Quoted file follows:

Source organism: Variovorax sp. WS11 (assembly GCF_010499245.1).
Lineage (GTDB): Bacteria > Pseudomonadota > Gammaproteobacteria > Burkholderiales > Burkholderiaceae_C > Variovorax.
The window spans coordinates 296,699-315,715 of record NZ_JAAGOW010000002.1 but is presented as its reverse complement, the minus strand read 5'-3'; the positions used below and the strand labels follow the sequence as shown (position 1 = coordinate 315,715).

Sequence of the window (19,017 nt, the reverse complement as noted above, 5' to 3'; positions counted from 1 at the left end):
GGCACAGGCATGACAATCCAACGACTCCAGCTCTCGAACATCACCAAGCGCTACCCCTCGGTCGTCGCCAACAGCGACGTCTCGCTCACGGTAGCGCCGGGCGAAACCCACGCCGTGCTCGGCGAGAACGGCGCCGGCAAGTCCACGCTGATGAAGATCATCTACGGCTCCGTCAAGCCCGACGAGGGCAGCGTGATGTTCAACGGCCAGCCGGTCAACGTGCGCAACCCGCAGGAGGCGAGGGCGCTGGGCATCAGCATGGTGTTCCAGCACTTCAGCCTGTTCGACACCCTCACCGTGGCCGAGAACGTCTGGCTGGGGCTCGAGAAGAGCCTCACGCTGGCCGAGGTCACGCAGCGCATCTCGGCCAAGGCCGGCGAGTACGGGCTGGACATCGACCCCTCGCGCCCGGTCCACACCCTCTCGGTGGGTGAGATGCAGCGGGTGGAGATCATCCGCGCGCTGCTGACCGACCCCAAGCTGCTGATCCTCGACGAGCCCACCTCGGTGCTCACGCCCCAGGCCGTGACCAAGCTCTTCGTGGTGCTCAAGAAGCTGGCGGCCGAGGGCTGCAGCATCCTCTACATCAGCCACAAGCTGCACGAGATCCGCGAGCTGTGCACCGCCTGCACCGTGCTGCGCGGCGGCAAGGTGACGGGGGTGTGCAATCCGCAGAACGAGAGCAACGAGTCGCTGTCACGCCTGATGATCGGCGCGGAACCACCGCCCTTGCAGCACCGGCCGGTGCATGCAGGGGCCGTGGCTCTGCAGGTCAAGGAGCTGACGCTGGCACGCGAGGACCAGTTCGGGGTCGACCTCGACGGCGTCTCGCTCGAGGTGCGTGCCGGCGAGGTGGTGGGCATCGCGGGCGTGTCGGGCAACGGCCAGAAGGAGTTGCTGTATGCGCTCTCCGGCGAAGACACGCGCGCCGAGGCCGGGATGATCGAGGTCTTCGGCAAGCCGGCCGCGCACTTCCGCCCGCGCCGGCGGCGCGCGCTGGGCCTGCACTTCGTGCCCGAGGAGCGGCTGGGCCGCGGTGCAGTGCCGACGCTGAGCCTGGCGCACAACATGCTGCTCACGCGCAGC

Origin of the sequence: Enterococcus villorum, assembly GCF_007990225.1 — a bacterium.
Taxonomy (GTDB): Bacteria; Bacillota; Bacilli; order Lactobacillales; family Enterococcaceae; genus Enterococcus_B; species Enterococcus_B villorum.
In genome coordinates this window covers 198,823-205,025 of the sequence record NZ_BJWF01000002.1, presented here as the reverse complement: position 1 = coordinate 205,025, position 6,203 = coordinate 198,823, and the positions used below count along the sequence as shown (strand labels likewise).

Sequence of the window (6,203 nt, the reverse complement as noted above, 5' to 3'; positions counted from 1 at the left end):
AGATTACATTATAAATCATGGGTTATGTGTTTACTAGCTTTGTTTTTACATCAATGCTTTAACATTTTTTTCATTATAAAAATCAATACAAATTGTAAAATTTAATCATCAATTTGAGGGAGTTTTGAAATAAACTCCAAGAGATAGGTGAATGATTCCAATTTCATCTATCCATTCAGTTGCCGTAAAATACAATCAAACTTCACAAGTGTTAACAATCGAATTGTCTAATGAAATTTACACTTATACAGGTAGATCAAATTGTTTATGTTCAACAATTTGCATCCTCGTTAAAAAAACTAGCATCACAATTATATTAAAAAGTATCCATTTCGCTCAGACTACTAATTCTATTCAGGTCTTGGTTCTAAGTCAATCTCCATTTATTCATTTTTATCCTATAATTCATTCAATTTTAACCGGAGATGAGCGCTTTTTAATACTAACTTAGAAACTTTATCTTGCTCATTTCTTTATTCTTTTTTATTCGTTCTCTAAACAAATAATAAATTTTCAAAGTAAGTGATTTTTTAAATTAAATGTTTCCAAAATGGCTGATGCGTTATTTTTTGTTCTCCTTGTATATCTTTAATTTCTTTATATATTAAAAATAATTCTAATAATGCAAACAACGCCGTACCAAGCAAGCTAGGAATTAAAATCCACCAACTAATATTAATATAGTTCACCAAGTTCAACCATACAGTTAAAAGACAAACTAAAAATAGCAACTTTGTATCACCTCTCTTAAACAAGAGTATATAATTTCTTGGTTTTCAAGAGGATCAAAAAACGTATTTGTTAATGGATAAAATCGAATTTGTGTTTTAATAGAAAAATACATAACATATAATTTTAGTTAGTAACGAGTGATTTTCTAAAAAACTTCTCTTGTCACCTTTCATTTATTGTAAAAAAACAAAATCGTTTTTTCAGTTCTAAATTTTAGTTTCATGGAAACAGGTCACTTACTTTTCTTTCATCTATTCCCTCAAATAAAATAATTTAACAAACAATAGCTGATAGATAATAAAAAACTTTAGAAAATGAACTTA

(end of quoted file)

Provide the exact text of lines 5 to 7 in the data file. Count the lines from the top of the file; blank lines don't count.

GGCACAGGCATGACAATCCAACGACTCCAGCTCTCGAACATCACCAAGCGCTACCCCTCGGTCGTCGCCAACAGCGACGTCTCGCTCACGGTAGCGCCGGGCGAAACCCACGCCGTGCTCGGCGAGAACGGCGCCGGCAAGTCCACGCTGATGAAGATCATCTACGGCTCCGTCAAGCCCGACGAGGGCAGCGTGATGTTCAACGGCCAGCCGGTCAACGTGCGCAACCCGCAGGAGGCGAGGGCGCTGGGCATCAGCATGGTGTTCCAGCACTTCAGCCTGTTCGACACCCTCACCGTGGCCGAGAACGTCTGGCTGGGGCTCGAGAAGAGCCTCACGCTGGCCGAGGTCACGCAGCGCATCTCGGCCAAGGCCGGCGAGTACGGGCTGGACATCGACCCCTCGCGCCCGGTCCACACCCTCTCGGTGGGTGAGATGCAGCGGGTGGAGATCATCCGCGCGCTGCTGACCGACCCCAAGCTGCTGATCCTCGACGAGCCCACCTCGGTGCTCACGCCCCAGGCCGTGACCAAGCTCTTCGTGGTGCTCAAGAAGCTGGCGGCCGAGGGCTGCAGCATCCTCTACATCAGCCACAAGCTGCACGAGATCCGCGAGCTGTGCACCGCCTGCACCGTGCTGCGCGGCGGCAAGGTGACGGGGGTGTGCAATCCGCAGAACGAGAGCAACGAGTCGCTGTCACGCCTGATGATCGGCGCGGAACCACCGCCCTTGCAGCACCGGCCGGTGCATGCAGGGGCCGTGGCTCTGCAGGTCAAGGAGCTGACGCTGGCACGCGAGGACCAGTTCGGGGTCGACCTCGACGGCGTCTCGCTCGAGGTGCGTGCCGGCGAGGTGGTGGGCATCGCGGGCGTGTCGGGCAACGGCCAGAAGGAGTTGCTGTATGCGCTCTCCGGCGAAGACACGCGCGCCGAGGCCGGGATGATCGAGGTCTTCGGCAAGCCGGCCGCGCACTTCCGCCCGCGCCGGCGGCGCGCGCTGGGCCTGCACTTCGTGCCCGAGGAGCGGCTGGGCCGCGGTGCAGTGCCGACGCTGAGCCTGGCGCACAACATGCTGCTCACGCGCAGC

Origin of the sequence: Enterococcus villorum, assembly GCF_007990225.1 — a bacterium.
Taxonomy (GTDB): Bacteria; Bacillota; Bacilli; order Lactobacillales; family Enterococcaceae; genus Enterococcus_B; species Enterococcus_B villorum.